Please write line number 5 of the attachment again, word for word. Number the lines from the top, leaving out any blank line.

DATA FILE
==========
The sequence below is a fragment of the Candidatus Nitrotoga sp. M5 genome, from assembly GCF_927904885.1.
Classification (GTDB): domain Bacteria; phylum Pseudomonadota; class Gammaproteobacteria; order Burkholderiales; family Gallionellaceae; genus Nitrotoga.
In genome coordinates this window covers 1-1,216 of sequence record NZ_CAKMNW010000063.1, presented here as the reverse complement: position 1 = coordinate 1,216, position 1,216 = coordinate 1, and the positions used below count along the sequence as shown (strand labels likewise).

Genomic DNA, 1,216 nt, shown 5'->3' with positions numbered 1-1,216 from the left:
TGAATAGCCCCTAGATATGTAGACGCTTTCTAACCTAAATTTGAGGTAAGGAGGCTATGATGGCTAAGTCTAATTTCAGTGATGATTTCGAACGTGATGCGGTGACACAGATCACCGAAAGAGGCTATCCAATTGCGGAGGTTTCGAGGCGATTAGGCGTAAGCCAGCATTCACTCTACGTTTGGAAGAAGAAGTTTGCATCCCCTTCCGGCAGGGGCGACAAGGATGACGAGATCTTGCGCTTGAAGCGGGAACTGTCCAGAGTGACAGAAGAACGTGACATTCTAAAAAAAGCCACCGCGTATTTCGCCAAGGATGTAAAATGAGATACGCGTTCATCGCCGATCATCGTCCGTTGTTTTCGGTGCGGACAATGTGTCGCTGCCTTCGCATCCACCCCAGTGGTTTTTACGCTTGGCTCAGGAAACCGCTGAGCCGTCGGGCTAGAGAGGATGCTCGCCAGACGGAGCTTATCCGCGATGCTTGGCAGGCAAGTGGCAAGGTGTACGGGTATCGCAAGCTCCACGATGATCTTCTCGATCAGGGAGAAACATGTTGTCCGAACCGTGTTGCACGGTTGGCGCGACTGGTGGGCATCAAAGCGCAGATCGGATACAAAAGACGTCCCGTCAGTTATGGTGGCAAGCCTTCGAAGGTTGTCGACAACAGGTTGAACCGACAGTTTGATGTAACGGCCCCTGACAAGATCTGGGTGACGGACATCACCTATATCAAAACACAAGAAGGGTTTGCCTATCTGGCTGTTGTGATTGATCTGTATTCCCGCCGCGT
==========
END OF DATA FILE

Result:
TGAATAGCCCCTAGATATGTAGACGCTTTCTAACCTAAATTTGAGGTAAGGAGGCTATGATGGCTAAGTCTAATTTCAGTGATGATTTCGAACGTGATGCGGTGACACAGATCACCGAAAGAGGCTATCCAATTGCGGAGGTTTCGAGGCGATTAGGCGTAAGCCAGCATTCACTCTACGTTTGGAAGAAGAAGTTTGCATCCCCTTCCGGCAGGGGCGACAAGGATGACGAGATCTTGCGCTTGAAGCGGGAACTGTCCAGAGTGACAGAAGAACGTGACATTCTAAAAAAAGCCACCGCGTATTTCGCCAAGGATGTAAAATGAGATACGCGTTCATCGCCGATCATCGTCCGTTGTTTTCGGTGCGGACAATGTGTCGCTGCCTTCGCATCCACCCCAGTGGTTTTTACGCTTGGCTCAGGAAACCGCTGAGCCGTCGGGCTAGAGAGGATGCTCGCCAGACGGAGCTTATCCGCGATGCTTGGCAGGCAAGTGGCAAGGTGTACGGGTATCGCAAGCTCCACGATGATCTTCTCGATCAGGGAGAAACATGTTGTCCGAACCGTGTTGCACGGTTGGCGCGACTGGTGGGCATCAAAGCGCAGATCGGATACAAAAGACGTCCCGTCAGTTATGGTGGCAAGCCTTCGAAGGTTGTCGACAACAGGTTGAACCGACAGTTTGATGTAACGGCCCCTGACAAGATCTGGGTGACGGACATCACCTATATCAAAACACAAGAAGGGTTTGCCTATCTGGCTGTTGTGATTGATCTGTATTCCCGCCGCGT